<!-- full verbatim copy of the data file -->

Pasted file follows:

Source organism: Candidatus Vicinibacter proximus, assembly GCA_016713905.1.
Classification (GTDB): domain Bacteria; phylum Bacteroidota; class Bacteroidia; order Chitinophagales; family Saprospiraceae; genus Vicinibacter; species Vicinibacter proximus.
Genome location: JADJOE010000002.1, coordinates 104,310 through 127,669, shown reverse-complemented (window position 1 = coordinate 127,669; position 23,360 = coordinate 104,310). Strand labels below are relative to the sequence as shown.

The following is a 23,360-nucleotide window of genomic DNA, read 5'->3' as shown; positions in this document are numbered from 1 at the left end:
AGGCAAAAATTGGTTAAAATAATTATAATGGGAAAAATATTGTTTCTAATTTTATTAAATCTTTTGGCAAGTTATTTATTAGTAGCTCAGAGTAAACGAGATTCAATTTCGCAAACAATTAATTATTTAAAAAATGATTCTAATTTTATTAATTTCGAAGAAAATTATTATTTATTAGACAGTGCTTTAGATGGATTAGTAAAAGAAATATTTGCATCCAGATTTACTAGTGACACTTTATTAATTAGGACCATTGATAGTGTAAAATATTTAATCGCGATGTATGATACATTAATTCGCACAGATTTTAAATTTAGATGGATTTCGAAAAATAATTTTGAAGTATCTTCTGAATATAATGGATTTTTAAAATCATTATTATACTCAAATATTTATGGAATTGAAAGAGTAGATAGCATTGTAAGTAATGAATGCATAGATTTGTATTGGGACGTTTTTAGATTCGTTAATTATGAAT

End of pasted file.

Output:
Source organism: Candidatus Vicinibacter proximus, assembly GCA_016713905.1.
Classification (GTDB): domain Bacteria; phylum Bacteroidota; class Bacteroidia; order Chitinophagales; family Saprospiraceae; genus Vicinibacter; species Vicinibacter proximus.
Genome location: JADJOE010000002.1, coordinates 104,310 through 127,669, shown reverse-complemented (window position 1 = coordinate 127,669; position 23,360 = coordinate 104,310). Strand labels below are relative to the sequence as shown.

The following is a 23,360-nucleotide window of genomic DNA, read 5'->3' as shown; positions in this document are numbered from 1 at the left end:
AGGCAAAAATTGGTTAAAATAATTATAATGGGAAAAATATTGTTTCTAATTTTATTAAATCTTTTGGCAAGTTATTTATTAGTAGCTCAGAGTAAACGAGATTCAATTTCGCAAACAATTAATTATTTAAAAAATGATTCTAATTTTATTAATTTCGAAGAAAATTATTATTTATTAGACAGTGCTTTAGATGGATTAGTAAAAGAAATATTTGCATCCAGATTTACTAGTGACACTTTATTAATTAGGACCATTGATAGTGTAAAATATTTAATCGCGATGTATGATACATTAATTCGCACAGATTTTAAATTTAGATGGATTTCGAAAAATAATTTTGAAGTATCTTCTGAATATAATGGATTTTTAAAATCATTATTATACTCAAATATTTATGGAATTGAAAGAGTAGATAGCATTGTAAGTAATGAATGCATAGATTTGTATTGGGACGTTTTTAGATTCGTTAATTATGAAT